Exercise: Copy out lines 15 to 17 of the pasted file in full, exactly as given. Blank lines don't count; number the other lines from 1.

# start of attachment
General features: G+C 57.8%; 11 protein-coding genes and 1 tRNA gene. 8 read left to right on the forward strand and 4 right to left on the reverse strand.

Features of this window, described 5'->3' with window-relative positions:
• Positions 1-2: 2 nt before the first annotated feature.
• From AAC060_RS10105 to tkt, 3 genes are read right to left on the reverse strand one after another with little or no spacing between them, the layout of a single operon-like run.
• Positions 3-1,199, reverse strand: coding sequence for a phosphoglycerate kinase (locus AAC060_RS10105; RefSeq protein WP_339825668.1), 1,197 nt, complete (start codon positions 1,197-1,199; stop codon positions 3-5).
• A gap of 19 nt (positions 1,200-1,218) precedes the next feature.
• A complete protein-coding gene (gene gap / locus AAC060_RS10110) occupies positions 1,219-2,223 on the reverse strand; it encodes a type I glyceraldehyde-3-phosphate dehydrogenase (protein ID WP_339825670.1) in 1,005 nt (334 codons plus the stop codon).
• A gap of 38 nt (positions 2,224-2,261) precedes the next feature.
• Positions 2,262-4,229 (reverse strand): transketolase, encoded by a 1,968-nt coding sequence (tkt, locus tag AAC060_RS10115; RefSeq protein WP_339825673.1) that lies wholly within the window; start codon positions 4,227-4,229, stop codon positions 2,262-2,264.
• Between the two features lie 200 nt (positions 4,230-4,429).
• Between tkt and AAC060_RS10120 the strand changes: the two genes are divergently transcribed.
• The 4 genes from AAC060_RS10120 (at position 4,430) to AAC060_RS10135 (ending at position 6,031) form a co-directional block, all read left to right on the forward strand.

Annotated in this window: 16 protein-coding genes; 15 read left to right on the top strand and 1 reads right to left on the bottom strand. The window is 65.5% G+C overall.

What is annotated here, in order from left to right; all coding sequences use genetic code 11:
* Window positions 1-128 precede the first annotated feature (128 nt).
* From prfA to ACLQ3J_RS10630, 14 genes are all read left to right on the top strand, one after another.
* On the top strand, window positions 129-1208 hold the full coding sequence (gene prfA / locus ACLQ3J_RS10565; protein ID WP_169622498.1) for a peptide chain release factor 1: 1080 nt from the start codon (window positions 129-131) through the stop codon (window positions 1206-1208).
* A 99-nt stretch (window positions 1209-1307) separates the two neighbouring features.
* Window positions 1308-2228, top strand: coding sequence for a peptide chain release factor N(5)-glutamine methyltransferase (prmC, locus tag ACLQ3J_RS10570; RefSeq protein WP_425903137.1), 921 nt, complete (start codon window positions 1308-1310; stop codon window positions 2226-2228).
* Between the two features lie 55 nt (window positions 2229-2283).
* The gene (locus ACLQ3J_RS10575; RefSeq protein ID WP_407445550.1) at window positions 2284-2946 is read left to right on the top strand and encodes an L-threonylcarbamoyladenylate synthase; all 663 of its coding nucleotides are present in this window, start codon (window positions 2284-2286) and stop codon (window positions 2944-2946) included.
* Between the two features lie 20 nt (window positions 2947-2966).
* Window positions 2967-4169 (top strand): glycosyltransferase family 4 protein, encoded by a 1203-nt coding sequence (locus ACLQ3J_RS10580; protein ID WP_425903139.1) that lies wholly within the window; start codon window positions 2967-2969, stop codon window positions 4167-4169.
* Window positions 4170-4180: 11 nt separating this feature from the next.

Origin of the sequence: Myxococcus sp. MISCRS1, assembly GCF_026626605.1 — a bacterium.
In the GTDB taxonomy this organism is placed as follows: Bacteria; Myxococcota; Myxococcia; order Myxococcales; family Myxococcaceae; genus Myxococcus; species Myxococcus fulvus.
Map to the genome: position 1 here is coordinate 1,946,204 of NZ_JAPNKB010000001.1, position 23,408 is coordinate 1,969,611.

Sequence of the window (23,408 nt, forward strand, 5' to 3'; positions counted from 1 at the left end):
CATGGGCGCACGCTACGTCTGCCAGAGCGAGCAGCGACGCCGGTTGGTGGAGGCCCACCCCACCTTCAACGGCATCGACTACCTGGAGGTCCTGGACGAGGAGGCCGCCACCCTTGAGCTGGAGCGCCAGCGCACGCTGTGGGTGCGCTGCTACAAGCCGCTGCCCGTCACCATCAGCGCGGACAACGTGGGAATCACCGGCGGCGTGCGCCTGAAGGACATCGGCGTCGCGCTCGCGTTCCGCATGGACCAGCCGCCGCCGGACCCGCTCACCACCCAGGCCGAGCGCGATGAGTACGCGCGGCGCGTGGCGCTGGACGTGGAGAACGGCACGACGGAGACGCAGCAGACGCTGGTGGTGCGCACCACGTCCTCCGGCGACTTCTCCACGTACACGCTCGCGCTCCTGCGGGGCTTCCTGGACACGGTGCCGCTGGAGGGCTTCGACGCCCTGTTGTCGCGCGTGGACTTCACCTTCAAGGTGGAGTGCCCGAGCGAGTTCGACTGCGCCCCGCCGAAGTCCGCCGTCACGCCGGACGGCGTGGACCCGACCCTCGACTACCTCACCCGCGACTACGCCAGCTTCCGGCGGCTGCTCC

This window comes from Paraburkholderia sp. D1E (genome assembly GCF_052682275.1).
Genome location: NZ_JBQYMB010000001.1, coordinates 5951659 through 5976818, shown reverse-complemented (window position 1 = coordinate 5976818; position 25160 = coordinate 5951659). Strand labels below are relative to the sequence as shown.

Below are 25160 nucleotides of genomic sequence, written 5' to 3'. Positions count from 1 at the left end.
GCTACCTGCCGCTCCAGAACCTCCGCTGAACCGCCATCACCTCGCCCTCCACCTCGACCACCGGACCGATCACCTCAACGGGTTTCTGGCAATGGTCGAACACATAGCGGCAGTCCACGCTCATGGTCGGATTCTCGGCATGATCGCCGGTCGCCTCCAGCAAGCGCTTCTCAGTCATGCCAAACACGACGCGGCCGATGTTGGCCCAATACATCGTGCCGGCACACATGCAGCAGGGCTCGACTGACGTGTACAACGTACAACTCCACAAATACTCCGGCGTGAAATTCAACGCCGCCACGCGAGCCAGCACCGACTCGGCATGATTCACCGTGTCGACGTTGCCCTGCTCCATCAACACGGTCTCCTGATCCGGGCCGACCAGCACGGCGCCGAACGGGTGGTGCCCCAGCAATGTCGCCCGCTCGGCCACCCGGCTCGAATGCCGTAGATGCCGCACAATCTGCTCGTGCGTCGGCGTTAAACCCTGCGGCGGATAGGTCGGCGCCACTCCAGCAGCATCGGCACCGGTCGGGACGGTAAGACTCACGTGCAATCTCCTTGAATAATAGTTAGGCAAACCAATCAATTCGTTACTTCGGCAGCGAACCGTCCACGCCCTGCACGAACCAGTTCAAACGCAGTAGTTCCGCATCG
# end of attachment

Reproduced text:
* Window positions 1-128 precede the first annotated feature (128 nt).
* From prfA to ACLQ3J_RS10630, 14 genes are all read left to right on the top strand, one after another.
* On the top strand, window positions 129-1208 hold the full coding sequence (gene prfA / locus ACLQ3J_RS10565; protein ID WP_169622498.1) for a peptide chain release factor 1: 1080 nt from the start codon (window positions 129-131) through the stop codon (window positions 1206-1208).